This is Osaka JDM’s official race car—a third-generation Civic hatch. While it may look like a beat-up old plaything, trust me when I say this is no toy. Sporting a modified B16/B18 swap, enough Mugen goodies to make the snootiest of elitists envious, and some seriously slick Osaka JDM originals, this AH is a little monster. And by monster I mean that this little “breadbox” has kicked countless asses up and down Suzuka Twin Circuit and is always itching for a new battle. Combined with some cunning driving and great tuning, this tiny troll has bested the biggest names in racing, and you would never have known it… until now. So how can something so minuscule climb the ranks to the top, you might ask? Well, allow me to enlighten you.
In its natural state, this car weighs next to nothing, and with its gutted interior it now weighs even less, tipping the scales at just a tad over a ton. Throw on some EG6 brakes, a rear disc swap, much stiffer suspension, and one beastly built B16, and you’ve suddenly got a menacingly micro machine. Furukawa-san of Osaka JDM knew this when he built it, but he needed to make sure that his driving style went right along with the car’s hybrid mannerisms. So with the help of their ever-valiant team driver, Franck Decadi, Osaka JDM’s owner pulled off quite a few upsets over the last few years. Want an example? Two years ago at the annual Historix Race, the crew at Osaka JDM pulled off one of the craziest maneuvers in recent race history. For those of you unfamiliar with the Historix Race, rest assured in knowing that it’s one of the more “contact oriented” races in Japan. This means that no-no’s like pushing are acceptable, as long as it’s not too malicious or excessive.
So, at the time Furukawa-san was driving the AH Civic you see in front of you and Franck was behind the wheel of the Temple Racing EF3. (This was way before the B16B swap you see in the snaps, so both of these cars were merely plodding along on ZC power at the time.) The boys ended up on the starting grid in sixth and seventh position, with Furukawa-san in front, due to Franck having problems with the EF during qualification. In front of this “gruesome twosome” sat a number of treacherous challengers, including an acutely built B18C-powered Type R and an RX-7 rocking the infamous SR20DET swap. The race began with a rolling grid, and they were off. It didn’t take long until they started running into an immense issue. The RX-7 listed above was excruciatingly slow in the bends, and blocking any chance of advancement for the Osaka JDM team. They needed to find a way around this roadblock, and time was running out.
Every time the boys attempted a pass on the RX-7 in a turn, it would slow to a crawl and drive sporadically to prevent anyone from passing. Then, when a straightaway would present itself, its SR20DET engine would rocket it way out in front. Furukawa-san was getting pissed to say the least. In a single, desperate act, he decided to nudge the lumbering RX-7 out of the way in a turn with the front of his car. His plan worked, and the RX-7 spun off-course with profuse profanity echoing from its cabin, leaving the Osaka boys just enough time to sneak by and get closer to their next quarry. Overall they finished third and fourth that day, surprising all in attendance with their avant-garde driving style. Franck got a handsome-looking trophy, while Furukawa-san took home a souvenir in the form of a massive dent in his hood. But this decision to clout the RX-7 out of their way ended up winning them a spot in the winner’s circle. So to venerate their momentously dangerous triumph, Furukawa-san opted to keep the dent as his own “custom trophy.” To this day it serves both as a conversation piece and as a warning to anyone who looks in their rearview mirror only to find a little innocent, white, dented, and scratched Civic breathing down their neck.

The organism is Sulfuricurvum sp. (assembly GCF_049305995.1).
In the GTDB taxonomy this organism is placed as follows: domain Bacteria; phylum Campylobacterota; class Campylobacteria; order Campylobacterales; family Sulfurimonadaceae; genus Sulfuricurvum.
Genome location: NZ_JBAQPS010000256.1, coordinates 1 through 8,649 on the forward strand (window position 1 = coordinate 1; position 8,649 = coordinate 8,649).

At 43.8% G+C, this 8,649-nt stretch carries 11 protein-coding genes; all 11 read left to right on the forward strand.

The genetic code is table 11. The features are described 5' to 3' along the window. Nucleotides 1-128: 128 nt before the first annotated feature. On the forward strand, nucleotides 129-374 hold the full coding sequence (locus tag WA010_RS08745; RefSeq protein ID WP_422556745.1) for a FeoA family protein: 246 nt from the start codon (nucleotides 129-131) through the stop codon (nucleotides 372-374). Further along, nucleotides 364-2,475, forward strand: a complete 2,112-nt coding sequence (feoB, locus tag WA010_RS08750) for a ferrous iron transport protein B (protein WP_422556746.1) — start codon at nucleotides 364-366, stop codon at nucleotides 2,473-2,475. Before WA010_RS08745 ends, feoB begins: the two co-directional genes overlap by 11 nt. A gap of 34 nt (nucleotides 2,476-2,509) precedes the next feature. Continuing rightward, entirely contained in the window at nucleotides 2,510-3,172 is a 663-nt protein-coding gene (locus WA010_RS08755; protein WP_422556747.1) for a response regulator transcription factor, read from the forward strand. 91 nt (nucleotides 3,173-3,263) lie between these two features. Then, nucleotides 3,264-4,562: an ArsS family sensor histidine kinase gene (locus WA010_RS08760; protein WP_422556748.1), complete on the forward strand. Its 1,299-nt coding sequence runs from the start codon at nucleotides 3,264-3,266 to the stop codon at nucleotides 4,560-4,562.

Osaka JDM’s team racing driver, Franck Decadi, has led an interesting life and continues to do so without any form of respite. Originally from Pontoise, France, Franck was a pro driver in the 1990s and has owned 47 Hondas in his lifetime! He met Furukawa-san of Osaka JDM in 2009 when he was shopping for an EG6, and they quickly became close friends. Franck eventually started helping around the shop both as a mechanic and as an advisor, and before long, he was spearheading their import/export division. From there he started racing their ZC-powered cars against multiple K20 monsters and beat the snot out of the likes of, well, everybody! With a B16/B18 heart under the AH’s bonnet, it seems like Franck and the Osaka JDM team are quite an unremitting force in their division. Last year alone they clinched the Historix Race Championship, finishing first overall and shocking a lot of big-name tuners in the process. Franck currently lives in Osaka, Japan, with his wife and son, and dreams of one day racing here in America.